As the summer comes to an end, many Minnesotans feel the pressure. Soon, the days will get cooler and, before we know it, there will be snow. It’s best to get everything done while we still can. That means outdoor home repairs, yard work, picnics and pool parties. And for some of us, that means biking—even if we haven’t been on a bike since last summer.
If you’re thinking about biking this summer and haven’t been on a bike in a long time, here are some tips and reminders to keep you safe.
In Minnesota, cyclists are required to follow the same rules as other vehicles when they’re on the road. That means riding with the flow of traffic and in the same direction as other vehicles. It also means stopping at stop signs and yielding the right of way to other vehicles, when appropriate.
Stay alert at all times, watching for other moving vehicles, parked cars, potholes, broken glass and other hazards. Look before turning and remember to use hand signals: left out; right up; stop down.
There is no helmet requirement for adult cyclists in Minnesota, but a helmet is still an excellent idea. The truth is that bicyclists to get hurt every day in Minnesota. If you are on a bike, you’ll want to protect yourself—especially if you’re a parent. Your children will be watching the safety rules you follow, and it is critical to be a good role model.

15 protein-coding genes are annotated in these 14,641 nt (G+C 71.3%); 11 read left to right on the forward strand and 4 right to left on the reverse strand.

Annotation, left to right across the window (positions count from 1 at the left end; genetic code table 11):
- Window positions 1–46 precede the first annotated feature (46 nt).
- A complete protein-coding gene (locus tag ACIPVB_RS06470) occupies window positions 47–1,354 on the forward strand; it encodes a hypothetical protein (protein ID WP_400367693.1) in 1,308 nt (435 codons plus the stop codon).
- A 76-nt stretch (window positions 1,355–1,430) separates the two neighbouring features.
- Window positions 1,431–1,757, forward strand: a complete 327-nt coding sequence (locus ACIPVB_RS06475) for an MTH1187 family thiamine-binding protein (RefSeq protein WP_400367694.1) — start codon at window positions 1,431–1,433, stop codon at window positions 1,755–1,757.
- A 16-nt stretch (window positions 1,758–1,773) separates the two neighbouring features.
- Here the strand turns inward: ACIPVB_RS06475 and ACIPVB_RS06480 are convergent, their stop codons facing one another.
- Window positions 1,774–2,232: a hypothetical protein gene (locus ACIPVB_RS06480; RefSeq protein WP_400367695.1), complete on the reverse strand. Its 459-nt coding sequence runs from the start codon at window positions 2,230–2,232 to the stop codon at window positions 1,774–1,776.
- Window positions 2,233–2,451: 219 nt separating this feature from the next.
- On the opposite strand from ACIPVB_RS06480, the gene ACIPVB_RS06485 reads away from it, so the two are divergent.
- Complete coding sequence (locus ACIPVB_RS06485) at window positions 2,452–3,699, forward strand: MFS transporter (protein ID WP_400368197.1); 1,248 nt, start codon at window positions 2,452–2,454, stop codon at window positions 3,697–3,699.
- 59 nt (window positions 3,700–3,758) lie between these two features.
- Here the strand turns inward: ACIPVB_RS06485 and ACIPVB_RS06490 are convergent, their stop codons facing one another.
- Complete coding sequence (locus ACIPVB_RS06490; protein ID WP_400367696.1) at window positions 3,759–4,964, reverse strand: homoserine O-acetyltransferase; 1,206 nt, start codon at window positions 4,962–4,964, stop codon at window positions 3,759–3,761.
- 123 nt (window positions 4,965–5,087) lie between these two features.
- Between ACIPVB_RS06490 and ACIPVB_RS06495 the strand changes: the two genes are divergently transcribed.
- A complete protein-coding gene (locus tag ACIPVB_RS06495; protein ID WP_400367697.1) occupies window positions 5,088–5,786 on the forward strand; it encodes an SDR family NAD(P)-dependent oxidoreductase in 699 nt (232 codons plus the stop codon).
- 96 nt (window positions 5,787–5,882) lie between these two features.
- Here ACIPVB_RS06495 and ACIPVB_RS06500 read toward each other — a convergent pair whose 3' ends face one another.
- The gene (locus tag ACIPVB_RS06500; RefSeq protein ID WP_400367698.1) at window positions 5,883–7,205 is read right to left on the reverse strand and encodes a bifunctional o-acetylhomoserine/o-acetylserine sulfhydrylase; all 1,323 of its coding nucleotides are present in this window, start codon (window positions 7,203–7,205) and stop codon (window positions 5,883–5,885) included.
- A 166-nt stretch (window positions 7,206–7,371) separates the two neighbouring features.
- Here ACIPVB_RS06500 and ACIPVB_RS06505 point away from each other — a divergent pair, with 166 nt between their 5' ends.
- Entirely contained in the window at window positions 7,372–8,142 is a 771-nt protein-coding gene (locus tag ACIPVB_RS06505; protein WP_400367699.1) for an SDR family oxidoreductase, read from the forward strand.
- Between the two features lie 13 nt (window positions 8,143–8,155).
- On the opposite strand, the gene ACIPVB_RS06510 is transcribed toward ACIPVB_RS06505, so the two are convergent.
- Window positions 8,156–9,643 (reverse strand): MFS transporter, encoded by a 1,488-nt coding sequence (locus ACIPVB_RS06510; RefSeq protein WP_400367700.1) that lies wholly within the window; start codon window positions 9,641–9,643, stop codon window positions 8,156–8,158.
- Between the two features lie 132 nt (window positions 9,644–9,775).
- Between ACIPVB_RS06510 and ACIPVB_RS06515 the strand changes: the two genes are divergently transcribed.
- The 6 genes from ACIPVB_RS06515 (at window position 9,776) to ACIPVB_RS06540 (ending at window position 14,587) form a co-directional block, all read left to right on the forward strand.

While there is no helmet requirement, there is a requirement that your bike be outfitted with a front headlight and rear reflector if you’re biking at night. Cycling after dark is statistically much more dangerous than cycling in the daylight, so it might be a good idea to postpone a nighttime bike ride for the next day, if you’re not sure. If you decide to bike at night, wear light-colored or reflective clothing.
What to Do If You Are Involved in a Bike Accident
Despite your best efforts, you may find yourself involved in a bike accident. If so, don’t panic. Stay calm and get help. The police should be called so that a police report can be created, and paramedics should be called if medical treatment if necessary.
If you decide that you do not need medical treatment at the scene, it is a good idea to get treatment soon after—at least to have a healthcare provider give you a short checkup. Many large injuries start out as seemingly small ones. Medical care can prevent larger problems later. If you do decide to take legal action, lack of medical care can also be held against you. The other party may claim that your injuries could not be that severe because you did not need treatment when they occurred.
While at the scene of the bike accident, try to collect as much information as possible. You’ll need the name, address and insurance information of the other driver, as well as the names and contact information of any witnesses. It may also be a good idea to take pictures of the scene with your phone, just in case.
If you have any questions about your rights after a bike accident, it is always best to talk with an experienced personal injury attorney. The lawyer can answer questions and help you decide on the best course of action.